George’s heyday may have been past, yet he had one last hurrah on the playing field. In 1879 he left Boston for Providence, taking with him outfielder Jim O’Rourke, and George’s Grays won the championship by five games over brother Harry’s Red Stockings.
For 1880 George wished to return to Boston to be nearer his now thriving sporting–goods business. But National League owners had instituted a reserve clause in 1879, ostensibly concerned about the annual revolving of players from club to club, and the snatching of players from lower classifications in midseason; in truth the reserve clause was greeted by some players, grateful for the security, and reviled by others, as its effect was to tamp down salaries.
As I wrote in Baseball Garden of Eden:
At first the reserve clause applied only to five players per club, who by and large were pleased to be so designated, for to be reserved meant to be assured of a job. Within four years, however, the reserve clause came to apply to nearly all the players on a roster, binding them to one employer for life and providing management with a cudgel to keep player conduct and salary demands in line…. It did not take long for the problems attendant to the reserve clause to manifest. George Wright, who had been the greatest player in the land for a decade, with the Red Stockings of Cincinnati and then Boston, in 1879 led the Providence Grays to the championship. On April 21, 1880, however, he declined the club’s final contract offer, perhaps preferring to stay in Boston and mind his sporting-goods business. As a reserved player, however, he was obligated to play for Providence and no other; he elected to sit out the season (although he did inexplicably play in a game for Boston on May 29). For 1881, no longer under reserve, he signed to play with Boston.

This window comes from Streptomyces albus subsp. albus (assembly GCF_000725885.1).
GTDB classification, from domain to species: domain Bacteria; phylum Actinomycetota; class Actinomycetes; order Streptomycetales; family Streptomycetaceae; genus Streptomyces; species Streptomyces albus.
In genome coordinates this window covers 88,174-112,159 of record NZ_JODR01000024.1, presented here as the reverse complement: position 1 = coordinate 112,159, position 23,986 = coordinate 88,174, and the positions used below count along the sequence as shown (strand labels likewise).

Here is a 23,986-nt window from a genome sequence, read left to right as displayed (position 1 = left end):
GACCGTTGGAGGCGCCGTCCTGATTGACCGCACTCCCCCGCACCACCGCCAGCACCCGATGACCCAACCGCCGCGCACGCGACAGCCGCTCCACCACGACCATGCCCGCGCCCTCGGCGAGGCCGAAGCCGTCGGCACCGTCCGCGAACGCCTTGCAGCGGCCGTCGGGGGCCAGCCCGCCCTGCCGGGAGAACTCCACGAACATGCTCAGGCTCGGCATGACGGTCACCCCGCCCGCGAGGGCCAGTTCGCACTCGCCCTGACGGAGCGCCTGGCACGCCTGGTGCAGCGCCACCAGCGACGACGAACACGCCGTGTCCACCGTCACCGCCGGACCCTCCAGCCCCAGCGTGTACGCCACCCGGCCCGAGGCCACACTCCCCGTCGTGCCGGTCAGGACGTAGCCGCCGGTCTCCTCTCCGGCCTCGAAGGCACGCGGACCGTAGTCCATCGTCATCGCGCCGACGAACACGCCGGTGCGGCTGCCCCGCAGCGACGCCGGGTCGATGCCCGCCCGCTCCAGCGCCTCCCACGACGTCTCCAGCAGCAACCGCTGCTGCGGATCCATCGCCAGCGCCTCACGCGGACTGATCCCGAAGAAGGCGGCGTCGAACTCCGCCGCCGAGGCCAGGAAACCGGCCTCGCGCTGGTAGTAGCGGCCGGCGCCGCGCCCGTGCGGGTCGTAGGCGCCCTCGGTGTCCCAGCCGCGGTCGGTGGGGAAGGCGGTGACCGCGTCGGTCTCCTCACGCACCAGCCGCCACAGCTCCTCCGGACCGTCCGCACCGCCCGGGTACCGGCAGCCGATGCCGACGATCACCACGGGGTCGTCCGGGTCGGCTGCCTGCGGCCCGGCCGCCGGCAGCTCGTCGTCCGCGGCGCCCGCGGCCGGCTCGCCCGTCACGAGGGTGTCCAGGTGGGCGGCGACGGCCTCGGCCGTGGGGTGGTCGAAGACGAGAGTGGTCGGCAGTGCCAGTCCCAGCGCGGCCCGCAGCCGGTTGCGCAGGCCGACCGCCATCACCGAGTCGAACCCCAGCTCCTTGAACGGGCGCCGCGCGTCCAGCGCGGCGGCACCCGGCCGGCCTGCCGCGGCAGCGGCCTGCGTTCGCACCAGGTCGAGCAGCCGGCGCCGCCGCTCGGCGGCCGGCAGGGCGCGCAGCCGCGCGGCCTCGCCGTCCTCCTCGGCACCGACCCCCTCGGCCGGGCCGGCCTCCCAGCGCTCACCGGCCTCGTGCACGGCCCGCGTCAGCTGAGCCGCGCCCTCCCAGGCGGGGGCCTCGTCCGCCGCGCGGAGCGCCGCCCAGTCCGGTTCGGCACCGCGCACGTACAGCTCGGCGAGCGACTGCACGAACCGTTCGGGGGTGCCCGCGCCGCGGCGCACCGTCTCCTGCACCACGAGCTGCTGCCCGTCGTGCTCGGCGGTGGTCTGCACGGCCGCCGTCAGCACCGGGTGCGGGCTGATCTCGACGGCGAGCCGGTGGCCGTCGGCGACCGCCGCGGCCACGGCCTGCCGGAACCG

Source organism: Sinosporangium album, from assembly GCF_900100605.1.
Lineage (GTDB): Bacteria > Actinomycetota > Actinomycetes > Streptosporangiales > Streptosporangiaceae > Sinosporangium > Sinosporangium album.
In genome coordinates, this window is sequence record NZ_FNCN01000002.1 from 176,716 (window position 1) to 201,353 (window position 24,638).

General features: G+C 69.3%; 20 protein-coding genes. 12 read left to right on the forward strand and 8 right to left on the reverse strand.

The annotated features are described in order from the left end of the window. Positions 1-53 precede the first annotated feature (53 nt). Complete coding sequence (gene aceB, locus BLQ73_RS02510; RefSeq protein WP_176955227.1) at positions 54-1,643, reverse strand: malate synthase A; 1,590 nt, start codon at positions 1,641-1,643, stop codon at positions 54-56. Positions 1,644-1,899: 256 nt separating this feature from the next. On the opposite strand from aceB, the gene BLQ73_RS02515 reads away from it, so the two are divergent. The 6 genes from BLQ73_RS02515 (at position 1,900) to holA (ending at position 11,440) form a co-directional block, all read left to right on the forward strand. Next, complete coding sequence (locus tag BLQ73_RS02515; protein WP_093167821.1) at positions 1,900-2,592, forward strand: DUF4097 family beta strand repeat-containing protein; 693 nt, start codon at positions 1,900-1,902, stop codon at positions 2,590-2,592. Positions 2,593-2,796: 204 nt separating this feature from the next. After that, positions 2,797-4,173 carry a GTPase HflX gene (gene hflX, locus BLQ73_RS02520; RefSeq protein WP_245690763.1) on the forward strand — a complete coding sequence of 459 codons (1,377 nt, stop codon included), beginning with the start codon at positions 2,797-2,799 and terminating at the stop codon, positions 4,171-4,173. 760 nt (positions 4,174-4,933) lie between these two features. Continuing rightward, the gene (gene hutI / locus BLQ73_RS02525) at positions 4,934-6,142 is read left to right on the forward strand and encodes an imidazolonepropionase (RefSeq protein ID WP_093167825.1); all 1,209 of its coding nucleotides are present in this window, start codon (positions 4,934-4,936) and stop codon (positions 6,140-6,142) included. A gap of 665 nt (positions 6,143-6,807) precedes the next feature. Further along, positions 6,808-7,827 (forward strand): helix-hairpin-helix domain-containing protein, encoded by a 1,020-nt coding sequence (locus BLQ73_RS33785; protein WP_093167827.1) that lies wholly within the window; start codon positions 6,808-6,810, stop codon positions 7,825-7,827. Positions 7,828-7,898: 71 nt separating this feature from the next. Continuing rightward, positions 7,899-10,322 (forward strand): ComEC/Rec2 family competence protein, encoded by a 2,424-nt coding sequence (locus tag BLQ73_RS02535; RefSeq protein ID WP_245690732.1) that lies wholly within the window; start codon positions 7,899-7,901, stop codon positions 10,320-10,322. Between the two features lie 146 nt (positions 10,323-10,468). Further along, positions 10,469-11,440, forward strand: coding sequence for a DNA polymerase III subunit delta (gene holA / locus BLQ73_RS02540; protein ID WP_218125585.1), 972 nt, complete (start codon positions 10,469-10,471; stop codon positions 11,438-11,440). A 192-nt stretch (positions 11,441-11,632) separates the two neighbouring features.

George did manage to play in seven games for Boston in 1881, but he was clearly finished. When brother Harry became manager of the Grays for 1882, George joined him for one last pennant race, but the Grays finished second to the Chicago White Stockings by three games. After batting .162 in 46 games at shortstop, George left baseball for a return to business life and an occasional game of cricket … or so he thought.